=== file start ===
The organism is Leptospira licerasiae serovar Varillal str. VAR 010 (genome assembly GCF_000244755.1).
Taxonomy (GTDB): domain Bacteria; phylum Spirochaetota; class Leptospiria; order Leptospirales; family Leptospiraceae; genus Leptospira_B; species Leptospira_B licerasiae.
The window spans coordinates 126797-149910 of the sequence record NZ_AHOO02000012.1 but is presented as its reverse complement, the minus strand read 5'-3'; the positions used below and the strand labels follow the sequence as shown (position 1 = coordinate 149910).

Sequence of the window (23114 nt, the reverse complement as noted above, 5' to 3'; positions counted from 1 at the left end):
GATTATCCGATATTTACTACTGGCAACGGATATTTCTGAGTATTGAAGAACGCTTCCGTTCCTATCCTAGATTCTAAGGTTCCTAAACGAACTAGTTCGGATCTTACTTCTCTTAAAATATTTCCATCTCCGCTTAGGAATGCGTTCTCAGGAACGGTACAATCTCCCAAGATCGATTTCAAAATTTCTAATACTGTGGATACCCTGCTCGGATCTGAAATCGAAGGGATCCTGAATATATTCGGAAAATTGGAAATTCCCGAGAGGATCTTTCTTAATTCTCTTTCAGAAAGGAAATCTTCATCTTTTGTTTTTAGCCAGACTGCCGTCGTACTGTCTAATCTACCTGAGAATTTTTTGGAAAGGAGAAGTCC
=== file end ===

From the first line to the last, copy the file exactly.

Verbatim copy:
The organism is Leptospira licerasiae serovar Varillal str. VAR 010 (genome assembly GCF_000244755.1).
Taxonomy (GTDB): domain Bacteria; phylum Spirochaetota; class Leptospiria; order Leptospirales; family Leptospiraceae; genus Leptospira_B; species Leptospira_B licerasiae.
The window spans coordinates 126797-149910 of the sequence record NZ_AHOO02000012.1 but is presented as its reverse complement, the minus strand read 5'-3'; the positions used below and the strand labels follow the sequence as shown (position 1 = coordinate 149910).

Sequence of the window (23114 nt, the reverse complement as noted above, 5' to 3'; positions counted from 1 at the left end):
GATTATCCGATATTTACTACTGGCAACGGATATTTCTGAGTATTGAAGAACGCTTCCGTTCCTATCCTAGATTCTAAGGTTCCTAAACGAACTAGTTCGGATCTTACTTCTCTTAAAATATTTCCATCTCCGCTTAGGAATGCGTTCTCAGGAACGGTACAATCTCCCAAGATCGATTTCAAAATTTCTAATACTGTGGATACCCTGCTCGGATCTGAAATCGAAGGGATCCTGAATATATTCGGAAAATTGGAAATTCCCGAGAGGATCTTTCTTAATTCTCTTTCAGAAAGGAAATCTTCATCTTTTGTTTTTAGCCAGACTGCCGTCGTACTGTCTAATCTACCTGAGAATTTTTTGGAAAGGAGAAGTCC